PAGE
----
Pitching. This perhaps is where we've been losing games, with a collective ERA of 4.91, almost a full run worse than the NL median (3.93), though we are still ahead of two divisional rivals, in the Padres (5.09) and Rockies (5.45). Perhaps more disturbingly, it's also one-tenth worse than the 2010 Diamondbacks produced, and our Cactus League WHIP of 1.49 is also up slightly on the number last regular season (1.43). Our opponents' OBP has been .356 (11th) and SLG is at .428, 10th in the league, so we're a little below average there as well.
The pre-season directive to control the running game doesn't seem to be working so well, with the 18 stolen-bases allowed by the Diamondbacks, the most in the majors [though on a per-game basis, the Rangers are slightly ahead of us]. In defense of our defense, they've also caught six thieves, and the resulting success-rate of 75% is not terrible - last year, it was 74%, with a league average of 71%. Yesterday's performance, with the Angels going 3-for-3 didn't impress Gibson: "We didn't execute things right. We didn't give Henry a chance at all, missed a couple of signs and stuff like that. We've got to tighten that up."
Walks are up, from 3.4 to 3.7 per nine innings, which will no doubt trigger a disapproving glare from the bench, and I'm a bit concerned by the sharp drop-off in strikeouts. In 2010, we averaged 6.7/9 IP, but thus far, we've fanned a mere five hitters per nine, a number which sits ahead in the NL of only the Marlins (4.50), Rockies (4.31) and Astros (3.78). We have been doing a much better job of keeping the ball in the park, with only six home-runs allowed in the eleven games to date. And it doesn't appear to be the new stadium, as our Colorado room-mates have given up eleven long-balls in only eight contests.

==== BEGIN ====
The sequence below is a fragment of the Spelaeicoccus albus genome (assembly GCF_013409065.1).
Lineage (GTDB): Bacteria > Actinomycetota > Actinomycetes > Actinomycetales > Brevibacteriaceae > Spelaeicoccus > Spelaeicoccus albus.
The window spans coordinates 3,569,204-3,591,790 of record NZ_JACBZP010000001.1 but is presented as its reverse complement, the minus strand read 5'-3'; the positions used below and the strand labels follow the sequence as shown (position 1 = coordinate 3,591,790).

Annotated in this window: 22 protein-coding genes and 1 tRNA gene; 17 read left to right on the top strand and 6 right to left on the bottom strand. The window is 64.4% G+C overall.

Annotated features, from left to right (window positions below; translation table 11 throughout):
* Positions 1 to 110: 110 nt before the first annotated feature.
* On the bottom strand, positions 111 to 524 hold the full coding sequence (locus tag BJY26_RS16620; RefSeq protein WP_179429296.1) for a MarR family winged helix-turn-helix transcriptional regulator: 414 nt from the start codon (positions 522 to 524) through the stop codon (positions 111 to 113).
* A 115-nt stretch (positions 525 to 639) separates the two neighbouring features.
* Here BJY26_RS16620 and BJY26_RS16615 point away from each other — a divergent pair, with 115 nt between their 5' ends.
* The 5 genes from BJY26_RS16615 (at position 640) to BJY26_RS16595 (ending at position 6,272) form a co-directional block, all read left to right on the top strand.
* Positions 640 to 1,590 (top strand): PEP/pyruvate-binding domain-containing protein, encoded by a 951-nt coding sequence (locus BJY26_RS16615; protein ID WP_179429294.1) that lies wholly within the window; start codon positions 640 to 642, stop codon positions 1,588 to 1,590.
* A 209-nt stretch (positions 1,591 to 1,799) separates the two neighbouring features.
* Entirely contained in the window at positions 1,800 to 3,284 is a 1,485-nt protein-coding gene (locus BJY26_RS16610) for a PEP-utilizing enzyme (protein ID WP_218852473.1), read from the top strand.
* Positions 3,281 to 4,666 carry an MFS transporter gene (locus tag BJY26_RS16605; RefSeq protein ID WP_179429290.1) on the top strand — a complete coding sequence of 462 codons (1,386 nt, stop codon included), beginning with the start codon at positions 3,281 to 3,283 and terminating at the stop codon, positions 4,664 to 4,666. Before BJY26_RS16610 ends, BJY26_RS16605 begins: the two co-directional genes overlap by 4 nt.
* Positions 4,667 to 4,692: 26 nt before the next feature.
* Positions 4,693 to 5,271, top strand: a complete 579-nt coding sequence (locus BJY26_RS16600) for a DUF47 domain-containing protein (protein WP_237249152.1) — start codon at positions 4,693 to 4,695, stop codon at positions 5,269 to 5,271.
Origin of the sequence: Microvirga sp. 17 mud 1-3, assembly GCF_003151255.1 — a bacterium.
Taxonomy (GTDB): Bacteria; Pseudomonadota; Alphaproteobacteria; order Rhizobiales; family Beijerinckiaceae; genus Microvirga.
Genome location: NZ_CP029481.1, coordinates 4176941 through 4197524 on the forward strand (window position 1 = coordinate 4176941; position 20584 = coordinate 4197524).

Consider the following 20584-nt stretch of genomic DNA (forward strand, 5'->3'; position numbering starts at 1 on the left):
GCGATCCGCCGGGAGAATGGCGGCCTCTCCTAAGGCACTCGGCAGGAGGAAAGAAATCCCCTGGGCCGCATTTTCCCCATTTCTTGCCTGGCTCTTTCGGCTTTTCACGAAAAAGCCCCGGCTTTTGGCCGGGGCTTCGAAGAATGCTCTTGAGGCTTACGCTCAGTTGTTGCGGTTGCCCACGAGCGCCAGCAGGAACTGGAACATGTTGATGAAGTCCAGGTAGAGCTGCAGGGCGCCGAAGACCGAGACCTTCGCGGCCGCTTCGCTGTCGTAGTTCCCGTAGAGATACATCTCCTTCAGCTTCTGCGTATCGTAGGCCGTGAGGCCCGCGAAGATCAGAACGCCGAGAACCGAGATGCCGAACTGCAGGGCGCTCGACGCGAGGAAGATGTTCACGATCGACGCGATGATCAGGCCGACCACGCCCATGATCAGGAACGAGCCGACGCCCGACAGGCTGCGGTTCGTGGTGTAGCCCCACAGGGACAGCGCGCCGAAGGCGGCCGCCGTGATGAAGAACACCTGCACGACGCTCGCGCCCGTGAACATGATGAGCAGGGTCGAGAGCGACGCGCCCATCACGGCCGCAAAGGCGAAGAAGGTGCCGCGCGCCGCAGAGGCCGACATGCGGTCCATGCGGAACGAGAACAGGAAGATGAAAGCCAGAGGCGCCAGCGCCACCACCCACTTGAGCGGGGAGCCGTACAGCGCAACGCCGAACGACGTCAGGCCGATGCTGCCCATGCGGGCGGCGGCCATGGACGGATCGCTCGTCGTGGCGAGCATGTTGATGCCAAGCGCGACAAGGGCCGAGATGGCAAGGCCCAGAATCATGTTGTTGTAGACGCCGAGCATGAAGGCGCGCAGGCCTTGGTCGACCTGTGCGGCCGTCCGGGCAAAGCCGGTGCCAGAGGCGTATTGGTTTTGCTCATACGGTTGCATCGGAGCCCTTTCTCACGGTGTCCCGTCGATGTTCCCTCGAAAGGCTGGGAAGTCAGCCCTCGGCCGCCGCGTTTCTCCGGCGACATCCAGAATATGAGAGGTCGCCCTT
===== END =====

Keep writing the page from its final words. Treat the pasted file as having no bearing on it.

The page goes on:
Heroes and Villains (min 3 IP)
Aaron Heilman: 5 IP, 1 H, 0 ER, 0 BB, 2 K
David Hernandez: 4 IP, 1 H, 0 ER, 3 BB, 2 K
Sam Demel: 3 IP, 1 H, 0 ER, 1 BB, 3 K
Brian Sweeney: 3.2 IP, 4 H, 4 ER, 1 BB, 3 K
Zach Duke: 4 IP, 12 H, 4 ER, 1 BB, 1 K
Joe Saunders: 5.2 IP, 13 H, 10 ER, 1 BB, 2 K
You thought the sample-size for hitters was trivial...this falls into the "utterly laughable" category. Still, that's what spring training is all about, isn't it? Some of our bullpen have been looking quite good to date, led by the man who would be
king a starter, Mr. Heilman, who has been almost impeccable thus far - he works again today, out in Surprise. It's certainly a breezy day here, though I'm not sure how the ballpark there is oriented with regard to the wind direction - we'll see how he copes. Hernandez has generally been good too, though did hand out a couple of walks yesterday, which we'd like to avoid from our eighth-inning guy.
The other candidate, Juan Gutierrez, only avoided a spot on the 'villains' list, by sucking so badly he has not yet got through three innings. His line to date - 2.2 IP, 7 H, 7 ER, 2 BB, 1 K - certainly deserve a dishonorable mention. While we are certainly still in the early days, it's disappointing to see two of our projected rotation occupying the bottom end of the list. Yesterday, Saunders said, "[I] shot my wad and sort of hit a wall in the third." Don't know about you, but I am definitely concerned to hear that our likely Opening Day starter, with maybe four outings left to go, is apparently running of gas after two innings.
Overall, however, having looked at the numbers, I have climbed down off the window-ledge where I spent most of yesterday. While there are some areas of concern, for everyone whose numbers look awful, there's someone else for whom they look incredible - at both ends, they are likely unsustainable. We'll see how things shake down, and revisit the charts towards the end of next week.